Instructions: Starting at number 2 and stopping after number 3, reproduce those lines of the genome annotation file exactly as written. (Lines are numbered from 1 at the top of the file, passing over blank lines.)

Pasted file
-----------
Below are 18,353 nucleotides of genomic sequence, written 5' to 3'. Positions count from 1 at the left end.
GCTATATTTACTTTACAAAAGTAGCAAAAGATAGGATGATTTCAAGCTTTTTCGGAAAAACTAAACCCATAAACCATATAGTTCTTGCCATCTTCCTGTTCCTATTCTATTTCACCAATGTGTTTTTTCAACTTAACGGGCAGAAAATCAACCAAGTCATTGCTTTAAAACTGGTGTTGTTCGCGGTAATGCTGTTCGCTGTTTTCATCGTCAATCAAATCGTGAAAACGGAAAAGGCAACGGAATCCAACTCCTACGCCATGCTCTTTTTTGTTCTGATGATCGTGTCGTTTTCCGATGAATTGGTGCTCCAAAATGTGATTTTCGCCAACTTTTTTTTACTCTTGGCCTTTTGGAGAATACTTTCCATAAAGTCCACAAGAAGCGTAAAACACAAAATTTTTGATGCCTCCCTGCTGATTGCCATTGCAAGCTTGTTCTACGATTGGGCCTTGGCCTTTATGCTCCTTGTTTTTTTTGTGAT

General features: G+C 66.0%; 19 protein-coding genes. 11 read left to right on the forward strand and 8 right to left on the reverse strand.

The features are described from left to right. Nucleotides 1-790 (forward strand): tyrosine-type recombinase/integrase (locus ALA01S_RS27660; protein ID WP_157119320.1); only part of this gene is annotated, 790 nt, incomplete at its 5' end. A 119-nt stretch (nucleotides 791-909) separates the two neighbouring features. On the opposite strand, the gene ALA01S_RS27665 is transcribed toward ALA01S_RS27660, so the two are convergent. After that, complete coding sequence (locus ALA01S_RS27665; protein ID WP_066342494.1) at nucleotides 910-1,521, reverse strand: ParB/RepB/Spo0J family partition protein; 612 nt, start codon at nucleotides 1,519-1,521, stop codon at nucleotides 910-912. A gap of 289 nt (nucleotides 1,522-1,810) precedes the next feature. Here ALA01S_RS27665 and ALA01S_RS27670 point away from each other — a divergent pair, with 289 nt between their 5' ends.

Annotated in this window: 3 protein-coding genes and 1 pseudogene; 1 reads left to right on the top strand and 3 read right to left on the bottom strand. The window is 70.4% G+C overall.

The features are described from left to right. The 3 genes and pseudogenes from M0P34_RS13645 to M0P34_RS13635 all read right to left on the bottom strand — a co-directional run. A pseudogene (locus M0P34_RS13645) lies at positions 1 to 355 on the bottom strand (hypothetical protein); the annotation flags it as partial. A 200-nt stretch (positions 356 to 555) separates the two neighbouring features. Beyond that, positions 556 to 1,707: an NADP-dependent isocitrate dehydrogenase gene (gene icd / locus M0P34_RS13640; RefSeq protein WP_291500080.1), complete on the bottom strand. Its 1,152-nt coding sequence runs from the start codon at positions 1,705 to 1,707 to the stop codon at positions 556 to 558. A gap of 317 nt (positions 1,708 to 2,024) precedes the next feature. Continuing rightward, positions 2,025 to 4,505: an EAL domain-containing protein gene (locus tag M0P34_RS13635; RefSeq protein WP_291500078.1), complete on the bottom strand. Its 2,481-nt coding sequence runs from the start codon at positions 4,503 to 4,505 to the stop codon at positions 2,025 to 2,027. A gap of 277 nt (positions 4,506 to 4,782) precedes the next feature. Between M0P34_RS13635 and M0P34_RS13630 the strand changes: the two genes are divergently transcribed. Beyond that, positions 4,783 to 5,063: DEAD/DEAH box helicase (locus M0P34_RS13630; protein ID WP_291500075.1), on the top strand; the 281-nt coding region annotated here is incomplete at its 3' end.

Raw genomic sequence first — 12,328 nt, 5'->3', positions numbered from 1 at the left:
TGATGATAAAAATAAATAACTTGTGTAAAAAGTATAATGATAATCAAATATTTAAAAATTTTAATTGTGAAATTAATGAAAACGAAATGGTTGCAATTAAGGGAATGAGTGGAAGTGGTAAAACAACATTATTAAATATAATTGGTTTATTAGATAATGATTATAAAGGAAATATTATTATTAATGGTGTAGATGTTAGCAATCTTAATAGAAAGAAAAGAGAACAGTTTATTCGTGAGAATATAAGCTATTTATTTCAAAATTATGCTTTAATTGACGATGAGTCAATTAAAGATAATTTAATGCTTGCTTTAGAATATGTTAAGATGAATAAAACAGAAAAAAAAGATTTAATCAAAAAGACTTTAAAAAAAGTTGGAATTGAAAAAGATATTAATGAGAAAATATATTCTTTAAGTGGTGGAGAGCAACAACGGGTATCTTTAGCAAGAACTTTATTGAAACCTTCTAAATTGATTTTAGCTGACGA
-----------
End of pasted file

GCTATATTTACTTTACAAAAGTAGCAAAAGATAGGATGATTTCAAGCTTTTTCGGAAAAACTAAACCCATAAACCATATAGTTCTTGCCATCTTCCTGTTCCTATTCTATTTCACCAATGTGTTTTTTCAACTTAACGGGCAGAAAATCAACCAAGTCATTGCTTTAAAACTGGTGTTGTTCGCGGTAATGCTGTTCGCTGTTTTCATCGTCAATCAAATCGTGAAAACGGAAAAGGCAACGGAATCCAACTCCTACGCCATGCTCTTTTTTGTTCTGATGATCGTGTCGTTTTCCGATGAATTGGTGCTCCAAAATGTGATTTTCGCCAACTTTTTTTTACTCTTGGCCTTTTGGAGAATACTTTCCATAAAGTCCACAAGAAGCGTAAAACACAAAATTTTTGATGCCTCCCTGCTGATTGCCATTGCAAGCTTGTTCTACGATTGGGCCTTGGCCTTTATGCTCCTTGTTTTTTTTGTGAT

General features: G+C 66.0%; 19 protein-coding genes. 11 read left to right on the forward strand and 8 right to left on the reverse strand.